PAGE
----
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WHAT'S HAPPENING AT WOMEN'S HEALTH
A Message from our CEO
During the early months of the COVID-19 pandemic, in an effort to protect the health of both our patients and staff, we reduced clinic hours at our Boulder and Longmont locations. We rescheduled non-urgent appointments such as annual exams, offered telehealth appointments for services that couldn't be postponed, and reserved in-clinic hours for urgent and time-sensitive needs, including abortion care.
For the last month, we have been open again for all types of appointments and services at both locations, while continuing to offer the option of telehealth. We are back to our normal hours with the exception of our Saturday Teen Clinic in Boulder, which will remain closed until further notice. Teens are welcome to come in during any of our regular clinic hours.
Please know that we are continuing to monitor the situation and always adhere to the recommended CDC guidelines to stay up to date and provide a safe environment for our patients and staff.
We deeply appreciate the kind support we've received from our community over these past few months, including many who have made financial donations or donated masks. We rely on individual donations to keep our doors open even more during times like these. If you're able, please chip in here. Thank you for your continued support!
For too long, the fight for reproductive health and rights has excluded people of color. As we march forward in our mission to guarantee access to reproductive healthcare for all, it is not enough to acknowledge our own shortcomings and prejudices.
Our 2019 Annual Report, “Transitions: Moving Forward in a Time of Change,” is now available to read online.
WHAT'S HAPPENING IN COLORADO
Say No to Prop 120, the 22-Week Abortion Ban
Colorado voters have rejected abortion bans at the ballot box three times. This November, we urge voters to do the same and say no to ballot initiative 120, which would ban abortion in Colorado after 22 weeks. Everyone should have the freedom to make personal decisions about their own pregnancy and no one would want these decisions made for them. There are many reasons why someone may seek abortion later in pregnancy, including barriers to obtaining care or new information that changes the course of the pregnancy, such as a fetal anomaly or maternal health risk. This proposition does not consider the complicated circumstances and difficult decisions patients and families may have to make during a pregnancy. It hurts patients, families and their doctors by taking away their right to make the medical decisions that are best for their individual situation.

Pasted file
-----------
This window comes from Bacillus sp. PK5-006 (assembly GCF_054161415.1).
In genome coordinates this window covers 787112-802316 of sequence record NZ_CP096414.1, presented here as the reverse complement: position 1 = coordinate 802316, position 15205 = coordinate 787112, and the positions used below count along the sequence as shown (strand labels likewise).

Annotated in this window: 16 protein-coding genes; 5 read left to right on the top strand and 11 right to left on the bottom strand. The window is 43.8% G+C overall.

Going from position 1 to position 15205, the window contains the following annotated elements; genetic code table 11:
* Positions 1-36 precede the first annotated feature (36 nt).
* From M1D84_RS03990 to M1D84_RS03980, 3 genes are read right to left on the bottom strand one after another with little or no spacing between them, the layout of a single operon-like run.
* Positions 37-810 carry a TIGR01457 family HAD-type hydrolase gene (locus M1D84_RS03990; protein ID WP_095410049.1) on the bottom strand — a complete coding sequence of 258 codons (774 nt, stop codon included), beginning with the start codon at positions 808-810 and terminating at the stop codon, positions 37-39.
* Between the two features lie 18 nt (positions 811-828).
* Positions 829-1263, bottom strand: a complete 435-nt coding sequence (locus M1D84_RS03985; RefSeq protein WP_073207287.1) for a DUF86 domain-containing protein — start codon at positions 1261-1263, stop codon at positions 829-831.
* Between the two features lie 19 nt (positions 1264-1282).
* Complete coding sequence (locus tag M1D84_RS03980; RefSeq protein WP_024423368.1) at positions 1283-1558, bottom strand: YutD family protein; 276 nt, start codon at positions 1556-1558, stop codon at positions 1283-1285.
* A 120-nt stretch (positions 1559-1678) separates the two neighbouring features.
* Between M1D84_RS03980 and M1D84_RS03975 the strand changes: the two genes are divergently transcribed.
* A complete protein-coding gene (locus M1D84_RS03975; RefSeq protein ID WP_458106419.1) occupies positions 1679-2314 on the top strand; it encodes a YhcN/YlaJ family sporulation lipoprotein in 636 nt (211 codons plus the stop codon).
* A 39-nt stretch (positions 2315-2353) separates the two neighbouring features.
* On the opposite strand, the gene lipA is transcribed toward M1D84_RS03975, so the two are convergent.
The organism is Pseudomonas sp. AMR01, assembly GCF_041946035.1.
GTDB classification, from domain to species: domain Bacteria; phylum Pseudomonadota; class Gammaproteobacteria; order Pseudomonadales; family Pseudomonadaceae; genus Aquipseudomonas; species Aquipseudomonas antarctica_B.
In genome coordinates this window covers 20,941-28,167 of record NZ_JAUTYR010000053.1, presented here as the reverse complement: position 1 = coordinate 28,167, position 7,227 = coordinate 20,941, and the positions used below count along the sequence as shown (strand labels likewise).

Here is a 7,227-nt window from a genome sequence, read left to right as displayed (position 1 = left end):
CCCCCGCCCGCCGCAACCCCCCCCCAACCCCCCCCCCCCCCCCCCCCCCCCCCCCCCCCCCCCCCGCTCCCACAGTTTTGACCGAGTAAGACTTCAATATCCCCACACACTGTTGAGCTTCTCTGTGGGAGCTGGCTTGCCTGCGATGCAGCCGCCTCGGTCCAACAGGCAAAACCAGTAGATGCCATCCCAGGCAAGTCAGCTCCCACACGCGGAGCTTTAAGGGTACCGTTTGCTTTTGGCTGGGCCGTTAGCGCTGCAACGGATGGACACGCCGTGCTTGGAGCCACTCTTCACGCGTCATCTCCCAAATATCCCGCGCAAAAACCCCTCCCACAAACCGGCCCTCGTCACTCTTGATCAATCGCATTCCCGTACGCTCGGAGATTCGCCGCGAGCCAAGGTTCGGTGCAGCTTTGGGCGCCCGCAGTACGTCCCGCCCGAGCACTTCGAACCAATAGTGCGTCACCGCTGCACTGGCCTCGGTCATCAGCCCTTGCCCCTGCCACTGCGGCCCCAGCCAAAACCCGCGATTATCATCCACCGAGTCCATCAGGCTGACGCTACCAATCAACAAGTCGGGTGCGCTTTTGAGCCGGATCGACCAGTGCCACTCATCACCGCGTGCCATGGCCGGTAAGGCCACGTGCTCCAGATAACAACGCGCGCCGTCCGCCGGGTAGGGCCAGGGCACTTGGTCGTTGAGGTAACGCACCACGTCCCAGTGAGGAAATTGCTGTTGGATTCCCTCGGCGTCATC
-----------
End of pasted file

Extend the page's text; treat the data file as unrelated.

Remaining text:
From a Sentinel Colorado editorial: "This measure is especially sinister. By leveraging falsehoods about so-called “infanticide” and other baseless myths, proponents will seek to make this request seem reasonable. It is never reasonable for legislators and the government to impose political will on a woman’s right to control her own body and her life. That’s the basis of the famous Roe v. Wade Supreme Court decision and the basis for Colorado’s historic abortion law. The matters of reproduction, women’s medical treatment and abortion are all issues for a woman and her physician. They are never appropriate for political intervention. The Constitution and decency demand that women have the same right to privacy as do men, who do not permit political whim to dictate their healthcare."
WHAT'S HAPPENING IN THE US
The Supreme Court Might Be About to Make It Nearly Impossible to Stop Anti-Abortion Laws
Two recent rulings from the US Supreme Court went in opposite directions, with one upholding reproductive rights and the other undermining it. Yesterday’s decision in Trump v. Pennsylvania weakened the Affordable Care Act’s birth control mandate under the guise of religious freedom, while last week’s decision in June Medical Services v. Russo preserved abortion access in Louisiana and let Roe stand...for now. Although Chief Justice Roberts sided with the pro-choice majority in June, court watchers say his vote does not signal a change of heart and the battle to protect abortion rights is far from over.
John Roberts Is No Pro-Choice Hero, New York Times
The latest Supreme Court decision sets the stage for further attacks on abortion rights.
The Supreme Court upheld abortion rights on Monday, with Chief Justice John Roberts concurring with the liberals on the court to strike down a Louisiana anti-abortion law. That sentence might surprise a lot of people, given that the chief justice is a staunch conservative, and that the court now has a solid right-wing majority. Read more.
John Roberts Cares About His Reputation—Not Abortion Rights, Rewire.news
The chief justice helped deliver a win for abortion rights Monday. Don't trust it.
For the last several months, abortion rights enthusiasts have eyed Chief Justice Roberts nervously, waiting to see if he would blow up the U.S. Supreme Court’s abortion rights jurisprudence in June Medical Services v. Russo, a case about whether a hospital admitting privileges law that the Court already said was unconstitutional four years ago was still unconstitutional. On Monday, advocates were pleasantly surprised when Roberts sided with Justices Breyer, Ginsburg, Kagan, and Sotomayor to answer that question in the affirmative. Read more.
Supreme Court Says Employers May Deny Birth Control Coverage Over Religious Objections, Huffington Post
The Supreme Court on Wednesday upheld rules issued by the Trump administration that allow employers with religious or moral objections to deny women access to free birth control coverage. The court’s 7-2 vote struck a blow against the birth control mandate, a hotly litigated regulation under the Affordable Care Act that requires most private health insurance plans to cover contraceptives without a copay. Read more.